Tuesday, September 20, 2011

Understanding the Math

Israel has fared poorly in the United Nations over the years. According to one analysis:
...of 175 total resolutions passed by the [Security] Council, 97 were directed against Israel, as contrasted with 4 against all Arab states combined....In the years 1947 to 1989, the General Assembly passed a total of 690 resolutions (full or partial). Of these, 429 were against the Israeli position while only 56 were against Arab positions. Of the 56 votes not to the Arabs’ liking, 49 concerned the establishment or financing of peace-keeping forces.
While some might quibble with the specific number of resolutions or votes in this analysis, it's hard to argue that the UN seems to vote against Israel far more often than it supports them.

So does this mean Israel is indeed a pariah state, worthy of such condemnation? Or are there other factors at play?

It helps if we understand the math. There are currently 192 countries who are member states of the United Nations.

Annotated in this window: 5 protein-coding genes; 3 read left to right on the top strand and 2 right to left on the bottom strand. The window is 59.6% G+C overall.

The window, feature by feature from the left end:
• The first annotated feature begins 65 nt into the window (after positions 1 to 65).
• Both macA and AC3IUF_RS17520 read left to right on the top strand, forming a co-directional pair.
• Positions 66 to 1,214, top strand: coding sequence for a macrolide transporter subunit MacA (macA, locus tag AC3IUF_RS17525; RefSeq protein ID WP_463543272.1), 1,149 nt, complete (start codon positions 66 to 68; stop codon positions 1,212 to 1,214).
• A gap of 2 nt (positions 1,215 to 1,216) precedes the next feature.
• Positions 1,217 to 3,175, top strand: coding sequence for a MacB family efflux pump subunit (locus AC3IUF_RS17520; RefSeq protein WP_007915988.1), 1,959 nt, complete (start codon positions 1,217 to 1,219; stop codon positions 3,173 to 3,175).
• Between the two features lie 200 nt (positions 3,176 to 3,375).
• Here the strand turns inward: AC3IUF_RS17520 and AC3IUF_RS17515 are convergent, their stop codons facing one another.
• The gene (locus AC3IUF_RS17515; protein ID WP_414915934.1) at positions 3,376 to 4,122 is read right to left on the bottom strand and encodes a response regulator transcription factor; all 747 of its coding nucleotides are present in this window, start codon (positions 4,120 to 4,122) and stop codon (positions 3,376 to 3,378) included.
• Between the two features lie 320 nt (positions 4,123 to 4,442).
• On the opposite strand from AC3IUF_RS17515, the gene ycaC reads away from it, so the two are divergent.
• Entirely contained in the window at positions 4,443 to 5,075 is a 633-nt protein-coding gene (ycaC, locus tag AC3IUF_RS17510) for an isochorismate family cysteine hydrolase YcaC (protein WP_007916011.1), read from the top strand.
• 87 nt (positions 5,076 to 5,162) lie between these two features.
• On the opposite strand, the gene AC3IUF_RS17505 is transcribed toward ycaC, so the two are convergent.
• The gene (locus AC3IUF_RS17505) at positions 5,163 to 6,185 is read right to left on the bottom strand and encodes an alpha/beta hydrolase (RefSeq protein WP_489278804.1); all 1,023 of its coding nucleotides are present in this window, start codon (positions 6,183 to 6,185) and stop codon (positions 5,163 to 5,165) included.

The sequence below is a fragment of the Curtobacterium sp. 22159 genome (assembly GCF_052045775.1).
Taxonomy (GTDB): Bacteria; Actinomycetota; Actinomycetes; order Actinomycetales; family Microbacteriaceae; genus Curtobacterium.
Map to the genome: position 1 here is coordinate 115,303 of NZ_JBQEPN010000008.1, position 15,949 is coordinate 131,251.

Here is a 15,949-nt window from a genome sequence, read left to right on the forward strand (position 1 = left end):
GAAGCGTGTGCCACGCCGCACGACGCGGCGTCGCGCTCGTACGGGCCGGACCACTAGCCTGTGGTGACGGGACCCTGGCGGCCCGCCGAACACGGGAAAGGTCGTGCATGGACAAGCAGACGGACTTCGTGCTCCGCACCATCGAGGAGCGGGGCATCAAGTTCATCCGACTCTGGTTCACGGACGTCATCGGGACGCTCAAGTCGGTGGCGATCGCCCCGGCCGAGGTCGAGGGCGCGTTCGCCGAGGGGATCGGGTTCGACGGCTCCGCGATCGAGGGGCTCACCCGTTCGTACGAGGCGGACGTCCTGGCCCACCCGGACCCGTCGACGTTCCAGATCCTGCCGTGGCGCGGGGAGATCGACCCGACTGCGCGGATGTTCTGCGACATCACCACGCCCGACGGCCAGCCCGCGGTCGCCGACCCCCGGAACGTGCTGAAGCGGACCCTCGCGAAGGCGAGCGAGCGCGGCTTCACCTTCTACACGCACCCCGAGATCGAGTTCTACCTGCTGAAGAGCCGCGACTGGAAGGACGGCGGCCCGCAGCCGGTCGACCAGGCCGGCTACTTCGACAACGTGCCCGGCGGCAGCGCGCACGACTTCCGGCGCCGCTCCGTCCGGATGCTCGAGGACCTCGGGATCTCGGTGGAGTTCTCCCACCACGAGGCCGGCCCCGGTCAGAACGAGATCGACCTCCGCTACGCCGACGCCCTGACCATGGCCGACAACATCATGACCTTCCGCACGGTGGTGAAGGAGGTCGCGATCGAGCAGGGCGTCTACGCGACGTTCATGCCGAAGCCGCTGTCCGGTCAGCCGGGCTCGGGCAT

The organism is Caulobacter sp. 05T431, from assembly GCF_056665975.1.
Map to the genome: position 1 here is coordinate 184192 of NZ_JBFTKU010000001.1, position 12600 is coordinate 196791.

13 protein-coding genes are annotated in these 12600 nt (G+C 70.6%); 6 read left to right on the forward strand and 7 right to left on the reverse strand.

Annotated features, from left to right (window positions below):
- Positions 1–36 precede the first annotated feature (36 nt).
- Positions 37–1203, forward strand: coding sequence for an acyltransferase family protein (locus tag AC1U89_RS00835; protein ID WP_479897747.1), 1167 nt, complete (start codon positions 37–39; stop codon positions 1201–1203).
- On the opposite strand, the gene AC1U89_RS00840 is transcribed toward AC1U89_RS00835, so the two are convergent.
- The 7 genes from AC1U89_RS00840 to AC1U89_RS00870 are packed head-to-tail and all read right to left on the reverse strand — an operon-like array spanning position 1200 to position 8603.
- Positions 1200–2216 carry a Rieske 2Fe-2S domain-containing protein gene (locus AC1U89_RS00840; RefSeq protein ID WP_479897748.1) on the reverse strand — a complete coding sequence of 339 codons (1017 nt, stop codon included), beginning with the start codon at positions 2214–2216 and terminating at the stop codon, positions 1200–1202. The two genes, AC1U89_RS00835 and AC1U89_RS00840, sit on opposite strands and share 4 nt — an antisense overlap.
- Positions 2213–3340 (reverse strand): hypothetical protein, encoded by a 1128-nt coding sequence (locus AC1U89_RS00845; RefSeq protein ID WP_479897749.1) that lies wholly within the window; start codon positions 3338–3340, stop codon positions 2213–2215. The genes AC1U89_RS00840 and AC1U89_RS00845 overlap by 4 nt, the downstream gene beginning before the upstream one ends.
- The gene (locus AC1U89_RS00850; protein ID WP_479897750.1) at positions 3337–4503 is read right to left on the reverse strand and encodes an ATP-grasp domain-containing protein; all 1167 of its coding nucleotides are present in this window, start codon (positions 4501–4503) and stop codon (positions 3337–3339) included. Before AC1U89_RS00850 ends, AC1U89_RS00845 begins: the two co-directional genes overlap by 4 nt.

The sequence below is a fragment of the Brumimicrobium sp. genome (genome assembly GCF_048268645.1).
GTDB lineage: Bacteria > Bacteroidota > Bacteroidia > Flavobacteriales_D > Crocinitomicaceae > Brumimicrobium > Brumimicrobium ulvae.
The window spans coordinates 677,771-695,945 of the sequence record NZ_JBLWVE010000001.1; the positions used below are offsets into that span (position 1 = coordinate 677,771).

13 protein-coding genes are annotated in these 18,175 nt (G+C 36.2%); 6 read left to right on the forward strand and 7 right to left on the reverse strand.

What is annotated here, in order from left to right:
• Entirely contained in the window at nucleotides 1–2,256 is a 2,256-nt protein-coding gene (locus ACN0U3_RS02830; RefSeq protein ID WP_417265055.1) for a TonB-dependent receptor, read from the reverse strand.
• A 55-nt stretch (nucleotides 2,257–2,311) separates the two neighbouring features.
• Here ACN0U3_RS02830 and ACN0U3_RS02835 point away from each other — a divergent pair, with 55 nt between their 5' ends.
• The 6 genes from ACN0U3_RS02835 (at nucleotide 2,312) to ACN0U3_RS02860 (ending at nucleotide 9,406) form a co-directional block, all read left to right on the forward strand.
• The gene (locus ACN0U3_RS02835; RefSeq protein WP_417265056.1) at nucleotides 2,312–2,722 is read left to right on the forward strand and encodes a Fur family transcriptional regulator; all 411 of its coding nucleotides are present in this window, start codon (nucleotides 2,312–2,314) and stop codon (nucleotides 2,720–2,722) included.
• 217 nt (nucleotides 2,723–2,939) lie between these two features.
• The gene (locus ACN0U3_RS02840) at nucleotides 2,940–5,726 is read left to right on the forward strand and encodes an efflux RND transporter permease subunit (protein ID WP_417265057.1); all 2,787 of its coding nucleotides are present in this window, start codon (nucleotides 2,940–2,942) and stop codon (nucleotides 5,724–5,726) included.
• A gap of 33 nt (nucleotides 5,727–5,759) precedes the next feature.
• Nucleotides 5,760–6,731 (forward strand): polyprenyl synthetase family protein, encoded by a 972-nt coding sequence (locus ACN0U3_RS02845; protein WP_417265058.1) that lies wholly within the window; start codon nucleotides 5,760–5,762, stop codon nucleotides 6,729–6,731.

Israel has one vote; and its strongest ally, the United States, has one vote. Total votes = 2.
The Muslim majority countries each have one vote. Total votes = 48. (If Palestine becomes a recognized country, the total will increase to 49.) The United States and Israel combined represent 1% of the total votes in the General Assembly. The Muslim majority countries represent 25% of the total votes...the single largest voting block of its kind in the UN.

Perhaps that's why so many of the UN's votes seem to favor the Palestinians and condemn the Israelis!

The numbers do get reversed...if one looks at financial contributions to the UN. (Link to the following Wikipedia article, especially footnote 58, for facts to support the following numbers.) The United States is contributing 22% of the UN budget for 2011, while the total for all 48 Muslim majority countries is just 2.9%. In fact, Israel's contribution, at .419%, is larger than the contribution of every Muslim majority country except Saudi Arabia.

Maybe it's time to restructure the UN. I would propose a model similar to the U.S. Congress, with two legislative branches. One would be set up similar to the Senate, with each country getting one vote regardless of its size. But the second would have proportional representation. The current system, which gives the Maldives (with a population of 350,000) equal voting weight as the U.S., makes no sense.

And perhaps the cost to run the entire operation could also be distributed more proportionally.

Right now the math doesn't make sense!

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